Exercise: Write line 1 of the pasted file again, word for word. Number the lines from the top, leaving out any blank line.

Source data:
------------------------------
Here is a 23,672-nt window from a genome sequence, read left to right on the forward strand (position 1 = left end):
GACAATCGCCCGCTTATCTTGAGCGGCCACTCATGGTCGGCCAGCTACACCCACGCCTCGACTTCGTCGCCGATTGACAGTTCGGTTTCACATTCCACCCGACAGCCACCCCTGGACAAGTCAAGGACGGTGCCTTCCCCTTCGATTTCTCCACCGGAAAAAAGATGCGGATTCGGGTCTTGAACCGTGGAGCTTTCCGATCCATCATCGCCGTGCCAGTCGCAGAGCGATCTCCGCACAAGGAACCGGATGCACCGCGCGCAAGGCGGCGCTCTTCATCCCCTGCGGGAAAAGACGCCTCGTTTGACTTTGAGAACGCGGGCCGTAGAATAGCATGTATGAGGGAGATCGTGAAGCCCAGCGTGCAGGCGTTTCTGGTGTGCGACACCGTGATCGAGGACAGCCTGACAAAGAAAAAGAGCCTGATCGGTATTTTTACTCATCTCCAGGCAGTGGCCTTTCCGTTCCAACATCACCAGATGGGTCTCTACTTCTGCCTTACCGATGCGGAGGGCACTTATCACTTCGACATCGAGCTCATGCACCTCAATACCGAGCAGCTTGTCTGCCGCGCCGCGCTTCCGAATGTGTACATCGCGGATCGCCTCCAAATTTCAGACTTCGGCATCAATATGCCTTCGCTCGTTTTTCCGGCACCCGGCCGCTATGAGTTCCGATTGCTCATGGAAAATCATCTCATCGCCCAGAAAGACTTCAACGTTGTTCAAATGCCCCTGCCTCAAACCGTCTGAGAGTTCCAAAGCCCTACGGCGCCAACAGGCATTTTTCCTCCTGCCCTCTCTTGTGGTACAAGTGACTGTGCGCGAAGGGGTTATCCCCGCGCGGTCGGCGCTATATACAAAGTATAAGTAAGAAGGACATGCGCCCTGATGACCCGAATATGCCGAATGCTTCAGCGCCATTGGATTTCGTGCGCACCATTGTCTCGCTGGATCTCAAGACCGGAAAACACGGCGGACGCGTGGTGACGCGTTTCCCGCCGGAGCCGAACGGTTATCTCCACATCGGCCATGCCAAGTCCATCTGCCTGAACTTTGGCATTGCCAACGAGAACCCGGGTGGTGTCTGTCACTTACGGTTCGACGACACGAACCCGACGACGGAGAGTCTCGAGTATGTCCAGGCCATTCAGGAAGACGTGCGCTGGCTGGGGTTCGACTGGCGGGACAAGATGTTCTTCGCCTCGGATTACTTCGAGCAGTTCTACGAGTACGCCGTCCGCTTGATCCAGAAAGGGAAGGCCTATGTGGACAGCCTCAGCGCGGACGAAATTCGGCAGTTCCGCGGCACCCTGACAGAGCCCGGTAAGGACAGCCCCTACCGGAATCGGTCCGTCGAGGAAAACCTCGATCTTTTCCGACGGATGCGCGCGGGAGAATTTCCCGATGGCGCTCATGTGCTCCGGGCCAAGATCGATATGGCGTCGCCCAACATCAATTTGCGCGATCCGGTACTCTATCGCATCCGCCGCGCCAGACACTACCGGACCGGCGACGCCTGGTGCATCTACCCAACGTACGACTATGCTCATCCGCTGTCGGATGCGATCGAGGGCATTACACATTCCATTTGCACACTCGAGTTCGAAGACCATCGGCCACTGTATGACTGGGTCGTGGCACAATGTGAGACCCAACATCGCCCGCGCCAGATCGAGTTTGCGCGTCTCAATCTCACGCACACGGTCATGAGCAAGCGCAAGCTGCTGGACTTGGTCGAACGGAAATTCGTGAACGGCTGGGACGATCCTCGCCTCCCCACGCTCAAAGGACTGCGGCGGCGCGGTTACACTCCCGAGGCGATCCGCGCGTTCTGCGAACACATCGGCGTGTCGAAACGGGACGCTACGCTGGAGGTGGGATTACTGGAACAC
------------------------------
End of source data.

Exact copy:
Here is a 23,672-nt window from a genome sequence, read left to right on the forward strand (position 1 = left end):